YENER KOÇ, Dr.
April 5, Tuesday, 20:00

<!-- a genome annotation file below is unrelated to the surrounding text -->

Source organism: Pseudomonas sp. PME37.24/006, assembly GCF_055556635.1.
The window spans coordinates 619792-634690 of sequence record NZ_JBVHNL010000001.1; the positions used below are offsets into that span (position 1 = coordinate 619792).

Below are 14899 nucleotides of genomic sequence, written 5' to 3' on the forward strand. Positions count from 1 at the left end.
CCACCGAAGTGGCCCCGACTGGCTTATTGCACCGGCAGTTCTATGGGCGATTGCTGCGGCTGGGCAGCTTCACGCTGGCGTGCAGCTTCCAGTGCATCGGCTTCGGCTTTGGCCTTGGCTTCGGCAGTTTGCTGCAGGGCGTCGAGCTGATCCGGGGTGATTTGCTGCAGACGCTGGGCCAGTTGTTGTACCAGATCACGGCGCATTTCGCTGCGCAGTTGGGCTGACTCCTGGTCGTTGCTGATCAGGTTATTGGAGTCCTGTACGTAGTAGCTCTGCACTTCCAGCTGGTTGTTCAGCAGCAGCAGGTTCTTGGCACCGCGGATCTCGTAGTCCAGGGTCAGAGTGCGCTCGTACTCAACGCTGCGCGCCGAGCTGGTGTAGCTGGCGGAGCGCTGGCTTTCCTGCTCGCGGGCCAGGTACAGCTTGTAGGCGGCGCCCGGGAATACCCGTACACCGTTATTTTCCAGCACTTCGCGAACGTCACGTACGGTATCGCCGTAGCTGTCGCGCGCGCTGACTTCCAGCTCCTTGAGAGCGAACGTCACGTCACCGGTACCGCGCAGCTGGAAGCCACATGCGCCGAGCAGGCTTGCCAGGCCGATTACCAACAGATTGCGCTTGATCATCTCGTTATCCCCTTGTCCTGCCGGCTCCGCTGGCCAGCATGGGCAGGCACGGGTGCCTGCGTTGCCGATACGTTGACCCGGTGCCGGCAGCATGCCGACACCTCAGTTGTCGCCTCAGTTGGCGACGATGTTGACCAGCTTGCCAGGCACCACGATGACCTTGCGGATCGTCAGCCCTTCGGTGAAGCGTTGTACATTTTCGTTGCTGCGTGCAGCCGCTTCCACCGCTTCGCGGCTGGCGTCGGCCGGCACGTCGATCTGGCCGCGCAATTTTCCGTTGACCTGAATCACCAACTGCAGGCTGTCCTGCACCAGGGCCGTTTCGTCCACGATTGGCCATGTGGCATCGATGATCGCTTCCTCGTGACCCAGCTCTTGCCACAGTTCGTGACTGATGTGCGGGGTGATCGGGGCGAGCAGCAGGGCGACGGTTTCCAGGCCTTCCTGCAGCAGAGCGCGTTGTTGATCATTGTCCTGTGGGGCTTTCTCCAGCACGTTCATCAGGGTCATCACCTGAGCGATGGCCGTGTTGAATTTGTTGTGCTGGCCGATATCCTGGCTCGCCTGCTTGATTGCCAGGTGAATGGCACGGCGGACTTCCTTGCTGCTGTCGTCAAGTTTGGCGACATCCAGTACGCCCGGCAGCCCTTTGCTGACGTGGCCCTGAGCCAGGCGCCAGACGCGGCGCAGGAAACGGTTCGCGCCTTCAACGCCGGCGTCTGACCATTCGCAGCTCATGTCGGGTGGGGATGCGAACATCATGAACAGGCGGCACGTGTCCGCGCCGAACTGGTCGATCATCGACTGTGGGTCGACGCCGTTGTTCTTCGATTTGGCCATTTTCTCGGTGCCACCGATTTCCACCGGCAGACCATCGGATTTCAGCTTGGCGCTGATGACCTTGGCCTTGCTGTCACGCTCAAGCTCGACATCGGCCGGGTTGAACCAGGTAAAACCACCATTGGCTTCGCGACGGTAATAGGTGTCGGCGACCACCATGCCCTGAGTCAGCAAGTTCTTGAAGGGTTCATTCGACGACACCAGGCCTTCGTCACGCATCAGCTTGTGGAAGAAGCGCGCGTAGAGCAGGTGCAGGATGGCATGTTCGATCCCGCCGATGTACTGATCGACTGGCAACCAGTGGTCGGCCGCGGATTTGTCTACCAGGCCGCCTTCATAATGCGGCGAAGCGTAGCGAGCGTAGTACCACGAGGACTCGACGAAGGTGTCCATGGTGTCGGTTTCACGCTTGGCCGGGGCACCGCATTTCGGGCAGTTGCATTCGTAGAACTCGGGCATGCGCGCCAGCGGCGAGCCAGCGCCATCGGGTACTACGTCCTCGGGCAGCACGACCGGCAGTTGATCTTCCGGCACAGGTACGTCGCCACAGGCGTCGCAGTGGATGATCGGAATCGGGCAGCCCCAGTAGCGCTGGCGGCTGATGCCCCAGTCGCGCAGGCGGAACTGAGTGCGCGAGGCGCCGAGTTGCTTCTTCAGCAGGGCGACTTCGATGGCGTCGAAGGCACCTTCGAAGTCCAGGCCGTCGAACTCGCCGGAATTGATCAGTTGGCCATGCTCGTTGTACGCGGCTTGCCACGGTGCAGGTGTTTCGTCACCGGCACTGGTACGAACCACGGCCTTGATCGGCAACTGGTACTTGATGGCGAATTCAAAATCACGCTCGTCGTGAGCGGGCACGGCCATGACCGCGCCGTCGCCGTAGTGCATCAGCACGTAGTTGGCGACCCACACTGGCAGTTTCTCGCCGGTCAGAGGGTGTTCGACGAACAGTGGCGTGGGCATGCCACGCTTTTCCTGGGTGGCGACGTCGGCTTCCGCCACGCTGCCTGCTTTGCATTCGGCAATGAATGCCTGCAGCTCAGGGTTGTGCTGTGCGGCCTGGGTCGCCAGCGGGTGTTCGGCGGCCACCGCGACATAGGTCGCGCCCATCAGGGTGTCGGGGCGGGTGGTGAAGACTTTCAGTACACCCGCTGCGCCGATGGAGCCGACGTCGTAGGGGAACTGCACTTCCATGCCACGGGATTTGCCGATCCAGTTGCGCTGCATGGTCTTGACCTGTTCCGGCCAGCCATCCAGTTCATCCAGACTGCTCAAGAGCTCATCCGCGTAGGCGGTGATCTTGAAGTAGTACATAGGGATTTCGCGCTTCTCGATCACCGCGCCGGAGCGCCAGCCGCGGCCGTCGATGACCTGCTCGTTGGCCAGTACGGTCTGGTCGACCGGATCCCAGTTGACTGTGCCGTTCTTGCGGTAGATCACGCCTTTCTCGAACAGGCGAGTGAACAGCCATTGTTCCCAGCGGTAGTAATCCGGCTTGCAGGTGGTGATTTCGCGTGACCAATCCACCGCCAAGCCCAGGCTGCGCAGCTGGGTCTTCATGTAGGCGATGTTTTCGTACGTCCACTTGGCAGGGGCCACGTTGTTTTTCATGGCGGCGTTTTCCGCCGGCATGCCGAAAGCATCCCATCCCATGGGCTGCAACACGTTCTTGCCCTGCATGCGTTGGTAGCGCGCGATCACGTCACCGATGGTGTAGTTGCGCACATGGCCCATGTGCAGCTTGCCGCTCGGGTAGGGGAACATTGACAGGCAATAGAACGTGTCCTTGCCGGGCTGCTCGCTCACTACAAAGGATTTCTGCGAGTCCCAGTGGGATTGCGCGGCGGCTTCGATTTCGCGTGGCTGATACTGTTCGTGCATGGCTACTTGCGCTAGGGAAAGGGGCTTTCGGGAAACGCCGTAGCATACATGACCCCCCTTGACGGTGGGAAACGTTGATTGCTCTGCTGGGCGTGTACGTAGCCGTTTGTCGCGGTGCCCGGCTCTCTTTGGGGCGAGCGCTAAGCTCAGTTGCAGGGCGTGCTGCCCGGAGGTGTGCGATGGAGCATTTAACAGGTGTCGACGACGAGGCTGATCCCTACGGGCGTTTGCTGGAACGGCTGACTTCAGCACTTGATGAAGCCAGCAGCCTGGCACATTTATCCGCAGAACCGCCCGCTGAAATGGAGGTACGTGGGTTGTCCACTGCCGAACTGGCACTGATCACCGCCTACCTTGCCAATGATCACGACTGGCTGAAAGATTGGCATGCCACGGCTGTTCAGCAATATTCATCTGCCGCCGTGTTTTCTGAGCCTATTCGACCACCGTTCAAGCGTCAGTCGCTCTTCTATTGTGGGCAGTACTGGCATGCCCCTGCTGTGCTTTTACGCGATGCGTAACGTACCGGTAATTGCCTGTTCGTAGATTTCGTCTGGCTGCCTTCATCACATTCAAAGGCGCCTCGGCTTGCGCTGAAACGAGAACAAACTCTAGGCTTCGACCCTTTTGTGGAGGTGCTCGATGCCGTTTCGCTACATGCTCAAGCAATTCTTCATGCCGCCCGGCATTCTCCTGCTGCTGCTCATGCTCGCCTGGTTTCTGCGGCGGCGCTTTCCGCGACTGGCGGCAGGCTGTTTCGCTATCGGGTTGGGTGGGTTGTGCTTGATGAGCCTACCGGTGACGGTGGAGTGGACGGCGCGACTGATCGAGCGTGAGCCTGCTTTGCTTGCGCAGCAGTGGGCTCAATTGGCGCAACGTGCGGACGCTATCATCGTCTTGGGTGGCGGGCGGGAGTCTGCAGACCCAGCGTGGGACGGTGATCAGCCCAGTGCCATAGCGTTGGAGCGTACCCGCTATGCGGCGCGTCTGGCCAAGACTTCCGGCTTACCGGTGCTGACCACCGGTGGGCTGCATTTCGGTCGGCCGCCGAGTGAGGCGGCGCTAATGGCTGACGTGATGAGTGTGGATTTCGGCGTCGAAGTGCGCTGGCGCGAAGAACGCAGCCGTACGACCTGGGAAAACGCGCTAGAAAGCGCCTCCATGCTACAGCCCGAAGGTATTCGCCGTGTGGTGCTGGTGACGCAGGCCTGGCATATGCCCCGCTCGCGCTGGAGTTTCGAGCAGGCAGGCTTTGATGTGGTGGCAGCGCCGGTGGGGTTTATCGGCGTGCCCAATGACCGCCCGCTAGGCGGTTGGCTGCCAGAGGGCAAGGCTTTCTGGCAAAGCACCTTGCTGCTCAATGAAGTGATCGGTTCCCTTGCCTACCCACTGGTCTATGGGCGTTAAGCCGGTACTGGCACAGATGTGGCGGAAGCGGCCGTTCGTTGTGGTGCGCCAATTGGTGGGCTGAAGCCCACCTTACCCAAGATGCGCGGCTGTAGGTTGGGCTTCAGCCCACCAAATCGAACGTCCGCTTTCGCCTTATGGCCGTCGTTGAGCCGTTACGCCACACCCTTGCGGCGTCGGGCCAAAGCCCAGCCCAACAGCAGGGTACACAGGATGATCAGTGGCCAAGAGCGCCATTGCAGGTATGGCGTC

This paper analyzes the political, economic, and social transformations that pastoral nomadic tribes of Northeastern Anatolia had experienced due to their direct relations with a centralizing imperial state and their integration into an expanding market during the second half of the nineteenth century. Ottoman history of this period was marked by growing state power both in the central and the frontier regions. A series of unprecedented reforms were put into practice which sought to establish direct relations with imperial subjects in the spheres of administration, taxation, and conscription during this era. The nomadic pastoral communities, who had largely remained beyond the direct access, taxation, and conscription practices of the state officials owing to their mobility, could not remain entirely immune to these new developments. While increasing infrastructural capacity of the state, sedentarization campaigns of the imperial officials, and the making of the borders encapsulated several nomadic tribes, increasing integration of the pastoral economy into a growing imperial market brought irreversible developments for the pastoral nomadic tribes of the empire. This paper will provide some remarks about how these new developments influenced migration patterns, internal structures, subsistence economies as well as the spatial distribution of the pastoral nomadic tribes of Northeastern Anatolia.